Ben Llewellyn-Jones, British Deputy High Commissioner (DHC) delivered a keynote address at the second edition of the Lagos Fintech Week themed “Setting Agenda for Cashless Lagos”.
Speaking on the benefits of a cashless system, Ben explained that electronic transactions can save time, increase business productivity, safety and tax revenue, reduce corruption and facilitate work against money laundering and terrorism.
He lauded the key role played by Lagos State in developing solutions that are helping to drive broader financial inclusion nationwide, noting that the rate of financial access and inclusion is much higher in Lagos than the rest of the country, but said more remains to be done.
He said: “If there is a game changer for financial inclusion, but also cashless Lagos, it is mobile money.
The new payment service banks will serve people who the traditional banks regard as too poor to be of interest. Mobile money transfers are also suitable for small payments.
“Among our neighbours in West Africa mobile money is gaining traction In Burkina Faso, Cote D’Ivoire, Senegal and Ghana, the proportion of people with mobile money accounts ranges from 33 to 45% (Ghana).
In Kenya more than 80% of the population has mobile money whereas it is only just starting in Nigeria.
“Based on some recent modelling for UKAid the proper roll out of mobile money could add about 46 million people to the Nigerian financial system, boost GDP by 12% and create 3 million jobs in Nigeria.”
Mobile money accounts would represent the first step for many towards accessing other financial services – the transaction data would enable them get savings accounts and loans.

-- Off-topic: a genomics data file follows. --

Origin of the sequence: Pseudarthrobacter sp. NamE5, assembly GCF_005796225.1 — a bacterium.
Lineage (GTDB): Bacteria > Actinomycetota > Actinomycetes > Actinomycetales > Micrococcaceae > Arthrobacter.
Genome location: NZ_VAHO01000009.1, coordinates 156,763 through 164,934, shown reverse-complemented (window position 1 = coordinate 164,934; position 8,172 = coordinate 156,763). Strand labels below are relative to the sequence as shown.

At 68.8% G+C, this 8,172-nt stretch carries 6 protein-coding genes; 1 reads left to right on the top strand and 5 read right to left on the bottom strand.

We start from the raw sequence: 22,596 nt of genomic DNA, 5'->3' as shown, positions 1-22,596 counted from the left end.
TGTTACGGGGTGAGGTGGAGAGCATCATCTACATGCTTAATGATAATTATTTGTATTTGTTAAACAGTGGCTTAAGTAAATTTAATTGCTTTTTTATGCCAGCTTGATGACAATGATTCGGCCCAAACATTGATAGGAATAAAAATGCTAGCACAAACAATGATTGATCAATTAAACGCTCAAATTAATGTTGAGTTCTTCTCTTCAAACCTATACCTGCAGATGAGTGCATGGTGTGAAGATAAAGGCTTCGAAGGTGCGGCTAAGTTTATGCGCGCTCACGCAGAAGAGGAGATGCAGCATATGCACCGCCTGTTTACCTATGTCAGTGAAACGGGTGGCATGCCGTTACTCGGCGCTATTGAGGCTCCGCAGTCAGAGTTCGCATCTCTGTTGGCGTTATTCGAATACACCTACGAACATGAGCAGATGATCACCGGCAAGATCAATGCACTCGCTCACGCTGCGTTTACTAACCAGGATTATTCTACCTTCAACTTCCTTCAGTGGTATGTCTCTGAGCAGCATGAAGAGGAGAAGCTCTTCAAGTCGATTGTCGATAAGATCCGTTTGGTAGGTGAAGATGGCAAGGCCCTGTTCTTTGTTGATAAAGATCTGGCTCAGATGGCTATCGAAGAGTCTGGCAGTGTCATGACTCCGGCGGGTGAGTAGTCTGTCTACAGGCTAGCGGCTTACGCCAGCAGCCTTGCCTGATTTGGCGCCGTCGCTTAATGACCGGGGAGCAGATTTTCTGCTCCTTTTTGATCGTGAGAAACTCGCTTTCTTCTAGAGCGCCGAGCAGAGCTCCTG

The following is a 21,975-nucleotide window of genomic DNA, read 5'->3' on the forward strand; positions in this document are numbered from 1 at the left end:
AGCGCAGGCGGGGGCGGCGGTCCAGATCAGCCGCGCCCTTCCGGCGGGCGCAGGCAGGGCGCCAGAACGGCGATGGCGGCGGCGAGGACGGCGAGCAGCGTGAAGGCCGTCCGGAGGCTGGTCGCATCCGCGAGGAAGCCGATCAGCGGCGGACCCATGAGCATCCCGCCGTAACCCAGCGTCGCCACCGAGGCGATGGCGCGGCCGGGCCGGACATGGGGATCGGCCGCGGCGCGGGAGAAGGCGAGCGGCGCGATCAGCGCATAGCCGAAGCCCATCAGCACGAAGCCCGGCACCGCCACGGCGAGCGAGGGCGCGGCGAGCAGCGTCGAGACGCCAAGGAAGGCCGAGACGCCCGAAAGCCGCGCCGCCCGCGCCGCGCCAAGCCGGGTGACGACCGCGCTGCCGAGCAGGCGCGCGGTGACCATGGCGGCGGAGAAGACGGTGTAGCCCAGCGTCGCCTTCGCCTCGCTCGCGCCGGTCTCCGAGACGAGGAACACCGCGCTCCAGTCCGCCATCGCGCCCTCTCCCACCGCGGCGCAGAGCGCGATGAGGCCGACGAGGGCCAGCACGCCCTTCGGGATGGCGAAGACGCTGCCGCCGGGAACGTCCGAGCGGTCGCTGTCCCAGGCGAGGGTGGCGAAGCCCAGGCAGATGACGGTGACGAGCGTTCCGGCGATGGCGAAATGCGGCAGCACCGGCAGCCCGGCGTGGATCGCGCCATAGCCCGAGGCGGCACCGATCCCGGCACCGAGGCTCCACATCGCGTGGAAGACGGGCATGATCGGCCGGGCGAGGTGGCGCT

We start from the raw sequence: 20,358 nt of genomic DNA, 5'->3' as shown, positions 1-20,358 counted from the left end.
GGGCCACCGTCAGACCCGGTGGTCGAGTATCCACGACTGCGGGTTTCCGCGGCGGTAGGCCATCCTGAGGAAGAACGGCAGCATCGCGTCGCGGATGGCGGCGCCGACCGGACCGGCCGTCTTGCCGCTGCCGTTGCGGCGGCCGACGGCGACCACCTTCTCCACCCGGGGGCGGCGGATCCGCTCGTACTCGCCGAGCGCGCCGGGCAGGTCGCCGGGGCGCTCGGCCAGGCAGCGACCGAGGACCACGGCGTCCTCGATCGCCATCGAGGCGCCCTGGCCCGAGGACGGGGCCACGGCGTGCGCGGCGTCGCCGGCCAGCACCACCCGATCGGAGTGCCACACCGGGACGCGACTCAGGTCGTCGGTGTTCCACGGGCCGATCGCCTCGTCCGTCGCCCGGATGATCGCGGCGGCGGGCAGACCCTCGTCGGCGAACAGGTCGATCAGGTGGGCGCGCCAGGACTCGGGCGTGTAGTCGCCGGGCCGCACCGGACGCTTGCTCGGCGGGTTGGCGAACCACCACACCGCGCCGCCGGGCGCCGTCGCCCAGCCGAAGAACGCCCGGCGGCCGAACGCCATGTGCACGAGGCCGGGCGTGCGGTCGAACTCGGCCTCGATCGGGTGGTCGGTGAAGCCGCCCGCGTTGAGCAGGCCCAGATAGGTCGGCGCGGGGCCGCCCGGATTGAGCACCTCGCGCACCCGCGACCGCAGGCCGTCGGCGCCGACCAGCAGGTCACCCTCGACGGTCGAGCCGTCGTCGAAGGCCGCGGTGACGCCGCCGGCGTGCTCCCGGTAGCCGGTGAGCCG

People can also use mobile money to pay in instalments for their solar home systems – helping the 5m solar energy connections project.
Given this, the UK is pleased to see the issuance of the first Payment Service Bank licences (officially launched in August 2020) in Nigeria and hopes with regulator support to see services starting soon in Lagos.
The expectation is that Nigeria could catch up fast with the support of the regulator, which is a key participant needed to keep consumers and the financial system safe.
We continue to encourage the Federal Government of Nigeria to lead the way with facilitating electronic payments for Government to consumer services, for the Central Bank of Nigeria (CBN) to approve applications for Payment Service Bank licences, and to set up the “Know Your Customer” arrangements e.g., Bank verification number etc., in ways that are easier for low-income Nigerians to access.
Removing the caps on digital agent fees is also an important step to ensure that agents who are in remote areas can make money while ensuring that the needs of the underserved are met.
Increased demand e.g. from mobile money will lead more agents to enter the market and spur competition that would then drive prices down.
According to Ben Llewellyn-Jones, EFInA (the UK financial inclusion entity in Nigeria) can support the regulator and provide examples of KYC for low-income earners, as well as provide best practice regulation for Fintechs.
“With some more reforms building on the exciting Payment Service Bank licence issuance, there are some real strides to be made towards not just a cashless Lagos but also a connected and cashless Nigeria.” He said.
Featured Image: Ben Llewellyn-Jones, British Deputy High Commissioner
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